For our first installment of Tasting Notes in 2019, we are recognizing the 7venth Anniversary of 7venth Sun Brewery (Dunedin & Tampa, Florida) in our own little way by taking a look at one of their long-standing Core offerings, Mangrove Double IPA.
Crafted to be nothing more than a massive, old school, in-your-face representation of the style, Mangrove is a Double India Pale Ale loaded with Amarillo, Simcoe and Columbus hops. Palate bruising in nature, Mangrove weighs in at a crushing 10% ABV.
Mangrove is typically available Year-Round on draft at both 7venth Sun locations and occasionally available in 4-packs of 12 oz. cans.
With that sparse amount of background information now out of the way, I do believe it is finally time to test the waters and explore this Mangrove with some Tasting Notes!
Tasting Notes for Mangrove Double IPA from 7venth Sun Brewery
Appearance: This Double IPA is a bright burnt orange to amber in color and is wearing right at a finger of frothy, pure white foam. When held to direct light, vibrancy grows to produce more sunburst orange tones surrounding a darker amber core. The beer is more dark and blurry than hazy, but light is still allowed to easily pass through to offer a semblance of clarity. Retention is fair, but the remaining chunky ring puts in some nice work as it notches the glass after each sip.
Aroma: The hops have certainly come to play as this thing opens with a punchy burst of citrus (grapefruit, orange and lemon mostly), pine, light spice, and a whisper of earthiness. Pale malts and a touch of clean grain are present, but they translate as less sweet and more supportive of that hop-sourced spice and earthiness.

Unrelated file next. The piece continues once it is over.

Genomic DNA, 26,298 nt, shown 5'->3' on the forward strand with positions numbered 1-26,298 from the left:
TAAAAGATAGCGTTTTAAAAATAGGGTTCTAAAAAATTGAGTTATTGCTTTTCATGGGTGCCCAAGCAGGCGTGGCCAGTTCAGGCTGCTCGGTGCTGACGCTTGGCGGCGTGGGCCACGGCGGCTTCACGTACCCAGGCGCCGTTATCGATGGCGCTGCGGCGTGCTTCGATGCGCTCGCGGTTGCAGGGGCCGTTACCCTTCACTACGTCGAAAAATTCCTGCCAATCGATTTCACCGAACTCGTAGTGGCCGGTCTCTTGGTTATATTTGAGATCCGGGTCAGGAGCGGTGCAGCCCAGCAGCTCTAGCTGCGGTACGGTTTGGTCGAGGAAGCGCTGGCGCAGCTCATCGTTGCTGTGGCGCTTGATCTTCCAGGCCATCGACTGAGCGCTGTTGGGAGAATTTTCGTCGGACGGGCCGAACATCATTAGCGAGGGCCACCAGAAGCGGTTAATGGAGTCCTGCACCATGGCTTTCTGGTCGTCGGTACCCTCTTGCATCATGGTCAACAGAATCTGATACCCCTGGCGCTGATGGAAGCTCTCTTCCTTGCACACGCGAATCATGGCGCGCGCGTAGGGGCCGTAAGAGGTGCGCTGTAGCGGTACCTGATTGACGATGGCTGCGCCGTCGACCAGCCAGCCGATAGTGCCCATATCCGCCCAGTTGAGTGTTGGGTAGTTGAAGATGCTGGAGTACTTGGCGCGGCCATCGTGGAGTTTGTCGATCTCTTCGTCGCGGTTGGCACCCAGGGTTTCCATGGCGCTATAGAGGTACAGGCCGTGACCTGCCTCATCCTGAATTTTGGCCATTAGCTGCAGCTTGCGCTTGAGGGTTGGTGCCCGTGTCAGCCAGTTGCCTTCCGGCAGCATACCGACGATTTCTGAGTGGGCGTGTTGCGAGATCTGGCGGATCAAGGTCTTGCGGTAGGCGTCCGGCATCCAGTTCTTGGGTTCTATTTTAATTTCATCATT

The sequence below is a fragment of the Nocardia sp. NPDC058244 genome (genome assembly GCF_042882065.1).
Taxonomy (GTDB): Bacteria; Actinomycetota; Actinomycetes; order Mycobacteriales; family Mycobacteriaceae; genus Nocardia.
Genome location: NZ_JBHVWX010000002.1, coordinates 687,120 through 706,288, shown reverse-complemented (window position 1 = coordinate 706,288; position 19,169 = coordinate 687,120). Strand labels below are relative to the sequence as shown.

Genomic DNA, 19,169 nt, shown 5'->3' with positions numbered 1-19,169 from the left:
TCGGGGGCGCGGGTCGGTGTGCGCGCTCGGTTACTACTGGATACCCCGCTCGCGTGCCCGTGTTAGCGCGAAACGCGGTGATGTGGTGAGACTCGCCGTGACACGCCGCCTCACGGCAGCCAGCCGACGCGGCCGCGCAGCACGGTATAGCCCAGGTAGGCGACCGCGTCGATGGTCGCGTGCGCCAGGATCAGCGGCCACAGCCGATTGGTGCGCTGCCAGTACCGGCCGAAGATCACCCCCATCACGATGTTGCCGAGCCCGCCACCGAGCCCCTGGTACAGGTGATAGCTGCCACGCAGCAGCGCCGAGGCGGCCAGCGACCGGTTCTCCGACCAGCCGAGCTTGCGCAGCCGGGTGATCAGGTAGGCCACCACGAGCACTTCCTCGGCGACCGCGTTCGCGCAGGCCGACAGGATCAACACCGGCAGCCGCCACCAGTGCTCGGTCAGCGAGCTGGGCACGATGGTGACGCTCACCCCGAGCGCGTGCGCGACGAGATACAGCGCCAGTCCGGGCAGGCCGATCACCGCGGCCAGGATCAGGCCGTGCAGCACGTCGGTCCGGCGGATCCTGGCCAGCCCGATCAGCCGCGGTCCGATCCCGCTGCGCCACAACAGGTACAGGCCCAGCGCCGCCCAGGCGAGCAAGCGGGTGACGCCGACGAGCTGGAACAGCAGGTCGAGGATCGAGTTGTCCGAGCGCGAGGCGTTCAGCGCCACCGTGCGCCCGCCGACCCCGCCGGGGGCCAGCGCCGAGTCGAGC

Taste: Not much unlike the nose, the flavor is beautifully hop-driven with fruity notes of sweet orange, a bright bracing bite of grapefruit, freshly zested lemons, and just a sliver of pineapple. Pine then surfaces to add some attention-seeking resiny goodness, but it is nicely tempered by a caramel malt presence that gently and oh so carefully embraces the profile to smooth everything right out.
Mouthfeel: Medium in body with a medium carbonation level, this brew is rich with hop oils that pleasantly saturate and coat the palate. Although it is nice and sticky, it still has the ability to – in due time – dry out nicely. The malts might bring some sweetness near the finish, but this beer is not at all shy about the fact that it leans heavily toward the bitter/hoppy side. Without even a hint of heat or burn, the 10% ABV is incredibly well-hidden and deceiving. The aftertaste is a good mix of citrus and resinous pine.
Final Thoughts: Without a doubt, the greatest thing about Mangrove Double IPA is that it is always there – at either 7venth Sun location – to remind the grizzled old hopheads like myself of why we fell in love with hops long before hype blurred the lines with New England/Hazy/Juicy/Milkshake/etc. IPAs. With a statement like that, I realize that I should probably ask that you please excuse my “get off my lawn” moment. You see, I honestly do believe those shiny new IPA thingies have a place in the craft beer community. Hell, I have enjoyed more than my share, but I also quite often find myself missing bitterness in my IPAs/DIPAs . . . and that is when I turn to a beer like Mangrove.
This DIPA explores all aspects of the hops utilized in its recipe by showcasing their juicy qualities (not to mention piney, floral, earthy and spicy notes as well) alongside that intensely exhilarating hoppy bite. With that said, expert craftsmanship keeps things from getting out of hand by finding a sweet – but not too sweet – spot of contrasting maltiness. Not just present to supply body, these malts also impart flavor and balance so that the finished beer will remain dynamic but still easy-drinking. Perfection is damn near a requirement to pull off a beer like Mangrove, and that is why it demands your respect and still carries a torch for those hoppy beers of old. Steadfast in its mission, Mangrove Double IPA is patiently waiting for you. Be sure to check it out if you get the chance. Prost!